Grease an oven proof dish. Place the pudding rice in the dish. Add the milk and sugar and stir well. Place small knobs of the butter around the pudding. Sprinkle the top with nutmeg.


Place in the oven for about 2 hours at 150 degrees C. Stir after the first 20 minutes to ensure rice is not sticking together.

The pudding is ready when it has a creamy texture and is brown on top. Serve with jam and evaporated milk.


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Live blogging!

My, Zero-credit has come a long way from an idea for a book in a council house bedroom! Today we were commissioned to live blog the East Midlands ESF conference for the All in One Project - not to mention presenting the finished All in One website.


Aware of a vaccuum for EY2010 content across social media, at the end of August, the All in One Project decided to use digital media to raise the profile of the Poverty Convention, as a focus for live debate. We were also hoping to connect with other EY2010 projects nationally, so we could harness the momentum of discussion around poverty and social exclusion, creating a legacy for the future. The Bevan Foundation, a connection made through social media, has been extremely amenable to this.


On average, around 1 in 318 Twitter users repeat content, generating an average 1.5 additional site visits. Thus, within a six week timescale, our task was to focus attention on key influencers, who might support EY2010 and drive a live digital audience to the Poverty Convenvtion stream. In the days immediately before, during and after the Poverty Convention there were some 17 retweets and mentions using the #povcon hashtag from users with an average Klout of 48 (ours is 26). Several were East Midlands or neighbouring South Yorkshire based, many were well respected digital commentators and some were key figures from the wider not-for-profit sector. We even had one retweet from the US and perhaps most satisfyingly, one of the young people involved in creating a video for us was able to follow events on the day from her 6th Form College.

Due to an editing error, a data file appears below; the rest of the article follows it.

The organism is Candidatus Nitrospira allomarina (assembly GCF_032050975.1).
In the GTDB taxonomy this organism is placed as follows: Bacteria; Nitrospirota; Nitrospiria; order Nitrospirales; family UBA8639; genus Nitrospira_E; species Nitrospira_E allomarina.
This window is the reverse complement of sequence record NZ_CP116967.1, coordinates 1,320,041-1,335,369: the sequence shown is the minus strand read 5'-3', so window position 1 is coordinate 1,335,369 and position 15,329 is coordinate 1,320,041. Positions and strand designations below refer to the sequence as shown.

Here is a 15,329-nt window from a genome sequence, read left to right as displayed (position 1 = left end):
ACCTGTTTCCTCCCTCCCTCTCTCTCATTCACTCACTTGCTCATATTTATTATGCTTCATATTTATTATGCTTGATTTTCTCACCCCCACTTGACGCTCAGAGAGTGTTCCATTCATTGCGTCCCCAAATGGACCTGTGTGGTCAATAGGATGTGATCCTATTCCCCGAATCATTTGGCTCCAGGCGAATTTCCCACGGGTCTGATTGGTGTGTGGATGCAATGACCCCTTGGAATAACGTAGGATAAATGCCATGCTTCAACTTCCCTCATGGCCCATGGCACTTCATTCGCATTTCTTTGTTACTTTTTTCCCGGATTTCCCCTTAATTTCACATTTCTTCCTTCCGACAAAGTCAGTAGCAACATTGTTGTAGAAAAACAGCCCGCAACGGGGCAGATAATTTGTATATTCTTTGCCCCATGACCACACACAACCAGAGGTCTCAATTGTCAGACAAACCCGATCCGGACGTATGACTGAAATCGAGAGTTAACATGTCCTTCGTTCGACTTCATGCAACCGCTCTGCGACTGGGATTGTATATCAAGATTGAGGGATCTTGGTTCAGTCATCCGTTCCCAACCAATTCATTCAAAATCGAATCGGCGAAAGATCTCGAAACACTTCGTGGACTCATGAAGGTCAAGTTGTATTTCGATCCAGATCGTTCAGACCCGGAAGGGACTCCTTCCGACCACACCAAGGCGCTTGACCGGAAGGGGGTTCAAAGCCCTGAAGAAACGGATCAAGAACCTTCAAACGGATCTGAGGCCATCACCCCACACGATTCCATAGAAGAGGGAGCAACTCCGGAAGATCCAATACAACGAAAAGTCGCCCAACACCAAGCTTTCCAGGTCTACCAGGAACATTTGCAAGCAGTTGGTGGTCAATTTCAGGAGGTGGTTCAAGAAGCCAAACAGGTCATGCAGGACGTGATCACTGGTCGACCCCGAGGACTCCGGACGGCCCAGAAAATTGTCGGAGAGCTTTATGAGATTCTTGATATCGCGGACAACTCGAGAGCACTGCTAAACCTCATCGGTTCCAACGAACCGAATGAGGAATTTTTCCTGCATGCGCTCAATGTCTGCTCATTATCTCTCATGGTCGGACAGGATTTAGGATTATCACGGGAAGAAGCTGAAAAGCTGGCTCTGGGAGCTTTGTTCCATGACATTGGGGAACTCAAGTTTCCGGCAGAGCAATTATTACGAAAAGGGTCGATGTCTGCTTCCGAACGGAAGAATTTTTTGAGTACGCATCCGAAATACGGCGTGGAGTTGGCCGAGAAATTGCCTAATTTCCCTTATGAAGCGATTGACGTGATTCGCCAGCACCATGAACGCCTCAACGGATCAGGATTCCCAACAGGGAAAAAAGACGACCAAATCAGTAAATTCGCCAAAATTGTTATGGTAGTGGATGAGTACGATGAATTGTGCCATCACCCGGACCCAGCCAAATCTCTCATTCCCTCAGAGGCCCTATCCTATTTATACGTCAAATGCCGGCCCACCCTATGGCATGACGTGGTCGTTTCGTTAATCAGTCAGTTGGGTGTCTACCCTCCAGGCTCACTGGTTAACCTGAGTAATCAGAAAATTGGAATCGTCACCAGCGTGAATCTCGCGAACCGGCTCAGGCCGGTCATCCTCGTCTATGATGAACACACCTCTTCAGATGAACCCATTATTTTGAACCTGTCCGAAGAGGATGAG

A week after the convention, the blog site we had created to record events leading up to and at the Poverty Convention had received some 10,000 site visits and by the end of November that number had increased to 12,750. Individual posts relating to specific places, Mansfield and Bolsover for instance, have been viewed in excess of 5,000 times. Much of this traffic may be attributed to interests in individual post topics, such as a town or a specific issue like working age poverty, and may well satisfy a passing interest. The point is that the currency of our content is still very much alive.


Ultimately, the process of applying digital media to the Poverty Convention has demonstrated dynamic potential to create a thriving legacy for continuing the dialogue started in 2010. For this reason, as an All in One Project plenary, we have transferred all content and networks to a new user interface, capable of sustaining and extending the relationships and connections forged in 2010, so that we may continue to combat poverty and social exclusion well into the next decade. The gateway to this may be found at


Friday, 10 December 2010


Throughout the European Year for Combating Poverty and Social Exclusion, I have been troubled by one concept – the desire to lift me out of poverty. I feel silenced and subjugated, my dependence determined by another's articulation of my needs. More than anything, I seek the opportunity to forge my own success. Yesterday, that potential was entirely blown away.


For almost eighteen years, I have strived to provide better for my child than my parents did for me. Coming from an insolvent household, I sought employment to make up for the losses of a depleted inheritance, only to find one circumstance after another requiring me to recreate plan B. I still have no savings to bequeathe.


In the immediate term, the costs of university are no longer upon me. Gone are the frantic calculations of how much I need to earn: my child may attend, deferring repayment for some time. But this decision leaves him worse off than I am now, for every step forward will take him two steps back: because he has this, he may no longer have that and thus the fruitless treadmill to asphyxiated aspiration continues. I feel betrayed.


As parents, is it not our duty to nurture our young? Yet in my generation, which enjoyed free education with benefits on top – we were able to claim unemployment at the end of the summer term – I see nothing but avarice and greed. Leeches of the buy to let bonanza sapping the first earnings of the newly qualified from accommodation once owned by the state.